At the time, Usmanov described the Foreign Office sanctions citation as “false and defamatory allegations damaging my honour, dignity and business reputation”, and vowed to fight it.

However, he declined to comment on the Home Office letter, which stated the UK government had acted “after the most careful consideration”.

A Home Office spokesperson said: “We do not routinely comment on individual cases.”

The Foreign Office sanctions on Usmanov in 2022 enhanced the restrictions on the businessman in the UK by freezing some of his assets – including Beechwood House in Highgate, north London, worth an estimated £48m, and the 16th-century Sutton Place estate in Surrey. The March 2022 sanctions also made it a crime in the UK to trade with Usmanov.

Only after the the EU announced its sanctions on Usmanov did Everton say it would sever all connections with the oligarch’s companies – although it is understood that the club’s position is that it had no legal obligation to cancel the sponsorship deals in 2021 or 2022 and that it had not breached any Premier League rule.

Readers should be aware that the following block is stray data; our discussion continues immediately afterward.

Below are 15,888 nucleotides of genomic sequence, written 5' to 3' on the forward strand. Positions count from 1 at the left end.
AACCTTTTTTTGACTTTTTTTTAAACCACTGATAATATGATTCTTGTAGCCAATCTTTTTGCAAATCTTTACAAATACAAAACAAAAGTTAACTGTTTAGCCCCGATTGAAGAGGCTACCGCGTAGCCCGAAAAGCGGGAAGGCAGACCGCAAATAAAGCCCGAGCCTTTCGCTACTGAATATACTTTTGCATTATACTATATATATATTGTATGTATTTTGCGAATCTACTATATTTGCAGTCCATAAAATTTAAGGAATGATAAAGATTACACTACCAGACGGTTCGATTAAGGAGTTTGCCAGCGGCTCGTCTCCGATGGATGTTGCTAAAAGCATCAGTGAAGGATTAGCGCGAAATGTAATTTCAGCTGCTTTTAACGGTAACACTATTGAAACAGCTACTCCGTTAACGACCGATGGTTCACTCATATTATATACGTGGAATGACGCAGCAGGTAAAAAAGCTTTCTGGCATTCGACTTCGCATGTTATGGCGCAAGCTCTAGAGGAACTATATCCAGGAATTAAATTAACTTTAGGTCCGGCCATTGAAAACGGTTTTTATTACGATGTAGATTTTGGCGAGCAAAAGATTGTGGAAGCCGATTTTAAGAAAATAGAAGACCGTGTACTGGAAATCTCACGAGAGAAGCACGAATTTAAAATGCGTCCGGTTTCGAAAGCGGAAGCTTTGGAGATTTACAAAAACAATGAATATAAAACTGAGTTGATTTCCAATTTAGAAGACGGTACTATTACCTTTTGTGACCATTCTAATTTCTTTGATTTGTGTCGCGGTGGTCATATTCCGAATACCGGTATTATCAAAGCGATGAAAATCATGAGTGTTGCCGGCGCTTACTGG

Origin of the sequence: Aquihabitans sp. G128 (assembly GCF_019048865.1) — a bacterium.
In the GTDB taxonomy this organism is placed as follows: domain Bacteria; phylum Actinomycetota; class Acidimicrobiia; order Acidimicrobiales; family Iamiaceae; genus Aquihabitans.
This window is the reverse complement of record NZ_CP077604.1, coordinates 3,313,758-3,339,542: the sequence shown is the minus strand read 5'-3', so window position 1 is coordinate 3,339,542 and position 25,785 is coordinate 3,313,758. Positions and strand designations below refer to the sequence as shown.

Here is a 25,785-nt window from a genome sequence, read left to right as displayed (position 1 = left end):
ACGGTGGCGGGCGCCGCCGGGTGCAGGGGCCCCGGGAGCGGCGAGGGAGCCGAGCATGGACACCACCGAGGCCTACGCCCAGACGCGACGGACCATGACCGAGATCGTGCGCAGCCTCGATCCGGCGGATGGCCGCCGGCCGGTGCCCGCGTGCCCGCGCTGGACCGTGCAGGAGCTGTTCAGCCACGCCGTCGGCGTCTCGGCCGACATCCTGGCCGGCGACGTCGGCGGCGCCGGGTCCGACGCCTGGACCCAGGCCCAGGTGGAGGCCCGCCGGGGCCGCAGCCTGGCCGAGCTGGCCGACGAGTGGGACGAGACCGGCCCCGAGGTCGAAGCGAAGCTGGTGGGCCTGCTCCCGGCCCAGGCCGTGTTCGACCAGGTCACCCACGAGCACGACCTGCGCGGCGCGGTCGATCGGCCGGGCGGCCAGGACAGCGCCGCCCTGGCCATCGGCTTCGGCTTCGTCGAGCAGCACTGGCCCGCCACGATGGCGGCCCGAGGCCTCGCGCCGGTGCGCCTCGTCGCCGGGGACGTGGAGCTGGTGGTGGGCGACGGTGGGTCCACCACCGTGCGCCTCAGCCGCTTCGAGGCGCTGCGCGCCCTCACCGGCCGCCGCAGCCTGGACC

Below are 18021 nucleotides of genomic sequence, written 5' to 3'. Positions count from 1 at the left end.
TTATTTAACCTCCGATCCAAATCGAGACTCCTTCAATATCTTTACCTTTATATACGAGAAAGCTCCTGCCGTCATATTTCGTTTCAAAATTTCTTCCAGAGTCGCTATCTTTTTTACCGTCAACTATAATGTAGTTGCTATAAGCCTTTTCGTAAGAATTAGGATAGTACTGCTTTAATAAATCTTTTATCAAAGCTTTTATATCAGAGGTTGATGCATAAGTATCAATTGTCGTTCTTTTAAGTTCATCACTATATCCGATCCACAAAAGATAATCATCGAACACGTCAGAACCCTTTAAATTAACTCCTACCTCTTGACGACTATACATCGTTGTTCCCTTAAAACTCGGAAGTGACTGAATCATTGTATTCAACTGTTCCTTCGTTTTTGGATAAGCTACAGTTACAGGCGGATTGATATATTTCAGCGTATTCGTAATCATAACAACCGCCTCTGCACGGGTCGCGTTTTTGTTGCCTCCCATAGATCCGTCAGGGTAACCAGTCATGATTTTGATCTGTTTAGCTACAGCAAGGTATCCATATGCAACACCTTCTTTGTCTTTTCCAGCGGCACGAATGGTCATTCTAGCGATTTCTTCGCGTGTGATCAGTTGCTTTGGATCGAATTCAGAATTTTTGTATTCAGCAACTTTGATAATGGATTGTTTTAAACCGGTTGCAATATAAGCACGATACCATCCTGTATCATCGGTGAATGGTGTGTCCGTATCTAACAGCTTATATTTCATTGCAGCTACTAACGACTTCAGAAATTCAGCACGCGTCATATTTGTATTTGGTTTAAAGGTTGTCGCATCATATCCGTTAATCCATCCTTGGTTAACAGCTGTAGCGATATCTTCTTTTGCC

The revelation of Usmanov’s exclusion heaps further scrutiny on one of England’s most storied football clubs, after the Guardian disclosed in January how a series of football managers had raised questions over Everton’s ownership following claims they were interviewed for the top job in the presence of Usmanov.

Usmanov – as well as his long-term business associate and current Everton owner, Farhad Moshiri – have always denied that the Russian tycoon secretly owned the club. Moshiri’s spokesperson has previously said: “Mr Usmanov has never interviewed or been present during an interview.”

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The pair previously owned a joint shareholding in Arsenal, with Moshiri selling his stake to Usmanov in 2016 to buy an initial holding of almost 50% in Everton.